“Every moment we wait, every minute we wait, for those who believe that systemic educational reform will take 10 years — no, we can’t,” Carvalho told them. “Because if we say that and accept that, the question that should be asked and answered by somebody smarter than me is: How many kids are you willing to lose?”
Parents at all campuses need to be engaged, he said, and he’d push for a Parent Academy to accelerate that process.
“If you believe in the journey, and the plan: join,” he said to the group. “Don’t just join with: ‘Yes, I’m with you.’ Really join. Show up. Speak up. Step up. Because the forces against sometimes doing that which is right for kids can be powerful.”
At Fremont High, in South L.A., Carvalho previewed elements of a soon-to-be-unveiled “100 Day Plan.”
This early agenda, he said, will include a review of pandemic recovery efforts already underway as well as evaluating short- and long-term spending. He noted that the pandemic relief dollars that flooded the nation’s second-largest school system are only temporary “and we need to once again have a vigorous discussion about the individual needs of students, particularly the most fragile students and align the resources to their individual needs.”
Standing in front of Fremont’s towering fountain, Carvalho praised an array of accelerated programs being pushed by Principal Blanca Esquivel. Then, the schools chief, who taught science early in his career, strode inside to briefly take over a biology class. The student response was muted until Carvalho began speaking in Spanish — it turns out the class was filled with English learners.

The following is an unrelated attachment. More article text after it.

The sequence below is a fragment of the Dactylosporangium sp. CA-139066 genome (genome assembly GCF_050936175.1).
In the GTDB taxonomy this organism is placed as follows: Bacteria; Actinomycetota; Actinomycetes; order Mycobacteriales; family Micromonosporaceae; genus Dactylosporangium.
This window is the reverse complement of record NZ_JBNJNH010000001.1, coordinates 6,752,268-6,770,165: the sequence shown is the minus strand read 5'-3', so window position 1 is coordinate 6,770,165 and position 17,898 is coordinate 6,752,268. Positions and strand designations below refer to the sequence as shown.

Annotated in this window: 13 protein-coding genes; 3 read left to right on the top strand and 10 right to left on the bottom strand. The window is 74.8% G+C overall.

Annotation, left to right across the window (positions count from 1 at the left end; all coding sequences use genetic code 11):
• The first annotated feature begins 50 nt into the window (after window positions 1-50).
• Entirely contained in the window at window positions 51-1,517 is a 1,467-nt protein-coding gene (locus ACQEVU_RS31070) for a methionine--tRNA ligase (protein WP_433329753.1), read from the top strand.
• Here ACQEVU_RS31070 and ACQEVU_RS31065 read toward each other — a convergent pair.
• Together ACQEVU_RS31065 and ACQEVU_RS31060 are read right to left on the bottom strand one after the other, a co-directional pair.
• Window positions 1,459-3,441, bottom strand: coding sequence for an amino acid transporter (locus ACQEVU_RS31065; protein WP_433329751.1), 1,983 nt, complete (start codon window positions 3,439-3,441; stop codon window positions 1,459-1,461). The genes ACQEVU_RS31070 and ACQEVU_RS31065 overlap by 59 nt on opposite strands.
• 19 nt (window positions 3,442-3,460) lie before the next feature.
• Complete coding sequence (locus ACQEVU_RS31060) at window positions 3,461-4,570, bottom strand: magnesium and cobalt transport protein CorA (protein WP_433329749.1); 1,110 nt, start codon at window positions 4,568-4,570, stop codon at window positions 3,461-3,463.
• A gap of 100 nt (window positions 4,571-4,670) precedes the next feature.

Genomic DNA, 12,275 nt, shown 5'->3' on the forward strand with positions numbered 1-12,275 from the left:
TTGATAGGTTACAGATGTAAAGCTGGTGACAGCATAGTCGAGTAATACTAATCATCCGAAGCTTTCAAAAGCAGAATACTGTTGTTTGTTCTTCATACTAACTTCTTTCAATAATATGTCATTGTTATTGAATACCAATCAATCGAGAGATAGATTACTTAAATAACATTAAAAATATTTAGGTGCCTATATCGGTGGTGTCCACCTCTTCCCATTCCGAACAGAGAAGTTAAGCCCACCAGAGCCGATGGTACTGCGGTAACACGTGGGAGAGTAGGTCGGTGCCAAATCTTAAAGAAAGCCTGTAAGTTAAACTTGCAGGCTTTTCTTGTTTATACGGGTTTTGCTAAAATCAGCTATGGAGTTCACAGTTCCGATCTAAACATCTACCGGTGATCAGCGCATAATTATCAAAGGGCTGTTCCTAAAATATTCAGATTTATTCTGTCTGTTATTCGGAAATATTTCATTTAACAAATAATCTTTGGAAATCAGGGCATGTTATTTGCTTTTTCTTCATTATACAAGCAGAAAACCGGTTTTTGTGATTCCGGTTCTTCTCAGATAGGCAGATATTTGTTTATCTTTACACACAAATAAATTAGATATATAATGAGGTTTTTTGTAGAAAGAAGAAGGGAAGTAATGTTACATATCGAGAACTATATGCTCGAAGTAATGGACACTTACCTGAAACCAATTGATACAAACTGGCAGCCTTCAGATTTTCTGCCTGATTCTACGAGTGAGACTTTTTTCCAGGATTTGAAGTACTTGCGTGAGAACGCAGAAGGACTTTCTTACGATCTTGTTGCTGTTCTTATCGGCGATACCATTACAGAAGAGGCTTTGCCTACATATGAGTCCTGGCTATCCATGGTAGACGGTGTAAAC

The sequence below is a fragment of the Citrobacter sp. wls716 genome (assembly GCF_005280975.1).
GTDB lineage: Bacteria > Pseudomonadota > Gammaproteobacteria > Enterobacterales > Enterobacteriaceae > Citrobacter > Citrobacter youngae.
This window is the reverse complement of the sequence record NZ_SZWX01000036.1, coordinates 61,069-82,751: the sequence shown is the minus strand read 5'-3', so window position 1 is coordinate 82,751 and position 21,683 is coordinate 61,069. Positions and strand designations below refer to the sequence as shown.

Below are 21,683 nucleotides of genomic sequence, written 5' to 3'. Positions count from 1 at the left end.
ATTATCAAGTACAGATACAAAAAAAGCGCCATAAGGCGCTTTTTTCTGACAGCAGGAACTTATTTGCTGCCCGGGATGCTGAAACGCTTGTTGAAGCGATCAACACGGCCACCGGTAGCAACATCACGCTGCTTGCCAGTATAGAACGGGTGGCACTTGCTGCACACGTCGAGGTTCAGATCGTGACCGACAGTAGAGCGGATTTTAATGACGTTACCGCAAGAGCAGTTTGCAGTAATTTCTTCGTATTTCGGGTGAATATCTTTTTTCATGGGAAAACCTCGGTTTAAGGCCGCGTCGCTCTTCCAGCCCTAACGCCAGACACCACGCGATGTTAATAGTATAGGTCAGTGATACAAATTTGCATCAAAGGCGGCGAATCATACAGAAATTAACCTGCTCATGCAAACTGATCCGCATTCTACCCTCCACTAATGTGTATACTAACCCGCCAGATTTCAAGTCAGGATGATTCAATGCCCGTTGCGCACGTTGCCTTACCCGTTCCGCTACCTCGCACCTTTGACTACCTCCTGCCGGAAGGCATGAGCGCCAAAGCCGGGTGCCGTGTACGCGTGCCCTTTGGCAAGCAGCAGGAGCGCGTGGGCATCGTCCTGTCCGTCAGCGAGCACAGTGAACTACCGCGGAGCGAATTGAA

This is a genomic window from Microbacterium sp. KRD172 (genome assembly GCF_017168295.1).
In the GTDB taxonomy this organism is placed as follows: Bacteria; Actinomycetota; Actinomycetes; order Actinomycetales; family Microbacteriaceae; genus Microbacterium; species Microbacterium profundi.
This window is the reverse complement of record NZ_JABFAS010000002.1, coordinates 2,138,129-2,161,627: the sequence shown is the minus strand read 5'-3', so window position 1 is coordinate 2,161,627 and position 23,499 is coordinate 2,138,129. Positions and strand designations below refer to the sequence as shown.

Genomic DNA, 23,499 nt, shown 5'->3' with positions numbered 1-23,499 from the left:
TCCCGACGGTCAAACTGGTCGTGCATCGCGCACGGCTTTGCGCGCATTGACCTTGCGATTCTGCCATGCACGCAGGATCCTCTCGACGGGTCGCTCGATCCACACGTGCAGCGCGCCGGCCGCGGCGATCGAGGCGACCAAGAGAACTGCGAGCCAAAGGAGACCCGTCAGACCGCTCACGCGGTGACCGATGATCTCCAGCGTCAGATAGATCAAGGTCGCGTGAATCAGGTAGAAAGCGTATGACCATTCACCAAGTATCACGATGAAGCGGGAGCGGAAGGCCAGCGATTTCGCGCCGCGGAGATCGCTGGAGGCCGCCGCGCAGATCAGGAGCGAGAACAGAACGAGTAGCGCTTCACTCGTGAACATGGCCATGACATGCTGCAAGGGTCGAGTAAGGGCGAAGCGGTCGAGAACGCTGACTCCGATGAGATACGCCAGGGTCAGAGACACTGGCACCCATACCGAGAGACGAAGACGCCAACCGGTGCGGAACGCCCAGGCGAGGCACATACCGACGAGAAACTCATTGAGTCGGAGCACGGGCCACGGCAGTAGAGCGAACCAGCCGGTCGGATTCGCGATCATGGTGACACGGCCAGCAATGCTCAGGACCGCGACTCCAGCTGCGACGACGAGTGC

The superintendent talked a few minutes about cellular respiration — students listened politely — and then shifted into asking about college and career plans. These students have them: doctor, surgeon, nurse, architect.
Watching nearby was school board member Tanya Ortiz Franklin, who praised the principal and staff but also noted that only a third of Fremont students are on track to be eligible for a four-year state college.
“Generally, about half of our kids are eligible,” Franklin said. “Here, it’s much less. And while there are so many things happening that are great in the classroom, and I hope he’ll see that, there’s a lot of structural things we need to do.”
The Maywood Center for Enriched Studies was presented as a recently opened school created on the model of the long-running Los Angeles Center for Enriched Studies, or LACES. Unlike LACES, students don’t enroll at MaCES in large numbers from all over the district. But there is a waiting list of 550, and more schools like this are needed, said board member Jackie Goldberg.
“We have a bureaucracy that doesn’t always see the opportunities,” Goldberg said. “And sometimes new leadership helps them see those new opportunities.”
In a roundtable with MaCES students and staff, Carvalho emphasized the importance of high-quality choices.
“There are these great, great programs and great schools, so why not everywhere?” he said. “If it’s good for some, it’s good for everyone — for all.”
The choice at Castelar Street Elementary School in Chinatown is dual-language classes in Mandarin and English.
In one classroom, Carvalho sat down next to a second-grader learning to write words in Mandarin.
“This is apple,” the student said, pointing at a picture and saying the word for apple in Mandarin.
Carvalho repeated it back.
“You are a great teacher,” Carvalho said as he shook his hand. “Thank you for teaching me.”
Times staff writer Melissa Gomez contributed to this report.